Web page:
Narrowed Arteries Implicated in SIDS
WebMD News Archive
April 29, 2002 -- Researchers have pinpointed at least one reason that may explain why infants are more likely to suffer from sudden infant death syndrome when lying on their stomachs. A new study suggests putting infants to sleep on their stomachs can lead to a potentially dangerous condition that affects blood flow to the brain.
Researchers say some infants may turn their heads so far to either side while sleeping that it narrows the arteries that supply blood to the brain, known as the vertebral arteries.
"We found that 71% of the children diagnosed with SIDS and 29% of the other infants had narrowed vertebral arteries when they were put on their stomach and their neck was rotated to the left or right," says study author Stefan Puig, MD, of the University of Vienna in Austria, in a news release.
Puig presented the study today at the annual meeting of the American Roentgen Ray Society in Atlanta.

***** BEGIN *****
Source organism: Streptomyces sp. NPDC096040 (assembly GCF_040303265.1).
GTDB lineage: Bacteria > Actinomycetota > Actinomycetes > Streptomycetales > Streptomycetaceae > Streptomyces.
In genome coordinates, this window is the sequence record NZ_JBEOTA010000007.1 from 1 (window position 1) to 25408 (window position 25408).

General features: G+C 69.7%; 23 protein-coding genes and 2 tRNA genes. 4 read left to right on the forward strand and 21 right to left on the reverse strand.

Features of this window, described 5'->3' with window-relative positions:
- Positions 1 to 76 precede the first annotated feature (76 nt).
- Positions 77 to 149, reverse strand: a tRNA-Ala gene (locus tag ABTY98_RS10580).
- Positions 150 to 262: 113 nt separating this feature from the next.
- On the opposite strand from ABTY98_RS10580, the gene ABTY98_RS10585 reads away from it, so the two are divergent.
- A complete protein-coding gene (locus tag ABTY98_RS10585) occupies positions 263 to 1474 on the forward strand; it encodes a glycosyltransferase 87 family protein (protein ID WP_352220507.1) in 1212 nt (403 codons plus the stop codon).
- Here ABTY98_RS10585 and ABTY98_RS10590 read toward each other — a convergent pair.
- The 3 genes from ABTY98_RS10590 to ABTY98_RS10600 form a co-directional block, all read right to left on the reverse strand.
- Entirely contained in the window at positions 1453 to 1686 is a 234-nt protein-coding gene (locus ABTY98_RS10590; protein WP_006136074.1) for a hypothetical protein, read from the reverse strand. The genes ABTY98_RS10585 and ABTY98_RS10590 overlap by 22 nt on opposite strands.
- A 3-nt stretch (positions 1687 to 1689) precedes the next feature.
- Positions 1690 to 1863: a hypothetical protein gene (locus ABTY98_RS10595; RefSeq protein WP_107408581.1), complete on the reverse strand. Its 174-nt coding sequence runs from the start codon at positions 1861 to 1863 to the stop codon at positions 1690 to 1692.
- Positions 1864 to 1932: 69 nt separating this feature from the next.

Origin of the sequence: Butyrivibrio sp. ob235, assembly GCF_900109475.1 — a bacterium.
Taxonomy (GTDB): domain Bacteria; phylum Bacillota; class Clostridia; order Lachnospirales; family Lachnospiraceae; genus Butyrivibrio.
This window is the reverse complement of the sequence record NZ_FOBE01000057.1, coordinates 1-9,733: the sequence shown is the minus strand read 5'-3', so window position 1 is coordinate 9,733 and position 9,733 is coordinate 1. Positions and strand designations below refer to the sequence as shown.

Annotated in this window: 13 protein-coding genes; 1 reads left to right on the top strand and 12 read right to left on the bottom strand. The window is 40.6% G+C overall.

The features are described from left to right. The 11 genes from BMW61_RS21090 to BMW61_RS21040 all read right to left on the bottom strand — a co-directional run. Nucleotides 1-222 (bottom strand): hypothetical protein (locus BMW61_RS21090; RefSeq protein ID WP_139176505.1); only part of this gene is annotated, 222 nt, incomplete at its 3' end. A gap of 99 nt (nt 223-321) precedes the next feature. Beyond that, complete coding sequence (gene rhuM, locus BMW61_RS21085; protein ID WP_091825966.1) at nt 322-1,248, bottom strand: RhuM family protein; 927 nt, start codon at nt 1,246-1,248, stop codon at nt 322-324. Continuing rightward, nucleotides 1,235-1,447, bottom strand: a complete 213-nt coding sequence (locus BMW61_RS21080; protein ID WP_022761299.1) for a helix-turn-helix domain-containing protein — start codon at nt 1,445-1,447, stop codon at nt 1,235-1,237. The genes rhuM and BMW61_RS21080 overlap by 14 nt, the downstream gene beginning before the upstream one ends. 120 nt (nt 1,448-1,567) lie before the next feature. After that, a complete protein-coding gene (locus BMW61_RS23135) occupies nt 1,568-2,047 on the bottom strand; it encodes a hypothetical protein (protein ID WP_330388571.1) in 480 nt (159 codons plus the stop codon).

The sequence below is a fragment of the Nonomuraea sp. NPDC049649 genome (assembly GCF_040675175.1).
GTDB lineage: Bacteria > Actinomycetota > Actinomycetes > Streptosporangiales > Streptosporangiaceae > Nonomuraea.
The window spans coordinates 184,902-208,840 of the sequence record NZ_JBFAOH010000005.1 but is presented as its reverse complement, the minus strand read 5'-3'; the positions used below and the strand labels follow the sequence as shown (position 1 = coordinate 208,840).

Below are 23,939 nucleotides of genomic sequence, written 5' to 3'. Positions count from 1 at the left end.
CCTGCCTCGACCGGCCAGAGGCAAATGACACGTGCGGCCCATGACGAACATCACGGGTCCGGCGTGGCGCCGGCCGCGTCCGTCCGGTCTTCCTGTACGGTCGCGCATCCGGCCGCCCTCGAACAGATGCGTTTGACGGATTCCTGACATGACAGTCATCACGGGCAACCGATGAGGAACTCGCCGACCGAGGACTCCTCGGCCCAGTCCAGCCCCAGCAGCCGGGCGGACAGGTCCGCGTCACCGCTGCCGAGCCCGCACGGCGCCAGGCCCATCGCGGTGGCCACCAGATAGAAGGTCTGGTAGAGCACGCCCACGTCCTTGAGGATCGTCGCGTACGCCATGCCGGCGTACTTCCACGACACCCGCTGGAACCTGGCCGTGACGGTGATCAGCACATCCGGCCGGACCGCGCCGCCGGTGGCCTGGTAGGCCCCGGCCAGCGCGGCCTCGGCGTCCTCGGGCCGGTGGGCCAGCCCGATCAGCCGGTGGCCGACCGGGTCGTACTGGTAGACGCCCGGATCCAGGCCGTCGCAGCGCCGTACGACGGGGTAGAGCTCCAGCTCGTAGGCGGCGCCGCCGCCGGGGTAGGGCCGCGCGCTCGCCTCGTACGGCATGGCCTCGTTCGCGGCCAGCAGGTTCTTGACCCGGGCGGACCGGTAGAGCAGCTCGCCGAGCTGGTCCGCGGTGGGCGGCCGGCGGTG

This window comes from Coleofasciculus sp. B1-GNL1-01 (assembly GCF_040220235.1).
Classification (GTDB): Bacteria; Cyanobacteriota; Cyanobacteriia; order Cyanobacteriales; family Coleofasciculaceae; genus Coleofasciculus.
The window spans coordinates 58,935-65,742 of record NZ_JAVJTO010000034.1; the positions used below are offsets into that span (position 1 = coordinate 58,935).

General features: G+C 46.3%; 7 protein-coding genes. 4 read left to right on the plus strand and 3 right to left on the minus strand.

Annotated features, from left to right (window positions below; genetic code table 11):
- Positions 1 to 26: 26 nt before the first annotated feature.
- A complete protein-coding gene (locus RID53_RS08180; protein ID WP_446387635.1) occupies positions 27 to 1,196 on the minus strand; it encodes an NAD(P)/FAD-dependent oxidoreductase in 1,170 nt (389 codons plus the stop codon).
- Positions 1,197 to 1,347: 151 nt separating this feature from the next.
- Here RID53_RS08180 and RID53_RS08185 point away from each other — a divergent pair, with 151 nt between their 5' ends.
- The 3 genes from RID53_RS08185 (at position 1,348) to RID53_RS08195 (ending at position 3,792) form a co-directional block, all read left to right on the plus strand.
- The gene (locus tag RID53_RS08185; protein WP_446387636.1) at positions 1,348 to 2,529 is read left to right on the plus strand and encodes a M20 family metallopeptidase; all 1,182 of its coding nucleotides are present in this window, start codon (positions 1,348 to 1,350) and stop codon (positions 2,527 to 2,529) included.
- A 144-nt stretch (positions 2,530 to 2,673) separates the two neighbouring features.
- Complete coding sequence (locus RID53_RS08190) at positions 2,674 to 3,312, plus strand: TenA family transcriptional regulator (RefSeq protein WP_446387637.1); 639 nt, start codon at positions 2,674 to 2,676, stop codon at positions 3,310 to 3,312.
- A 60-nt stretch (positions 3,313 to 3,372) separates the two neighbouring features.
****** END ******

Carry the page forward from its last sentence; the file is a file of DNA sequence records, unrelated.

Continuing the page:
Although this study suggests that the narrowing of this artery could be a factor in SIDS, researchers say this condition may be dangerous for any infant sleeping on his or her stomach.
Researchers say infants are able to turn their heads further to the left or right than older children or adults because their ligaments and bone structure are not fully formed and don't limit their movement as much.
"Our study underlines the possible danger of [stomach] sleeping and supports the recent international efforts encouraging parents to have their infants sleep on their backs," says Puig.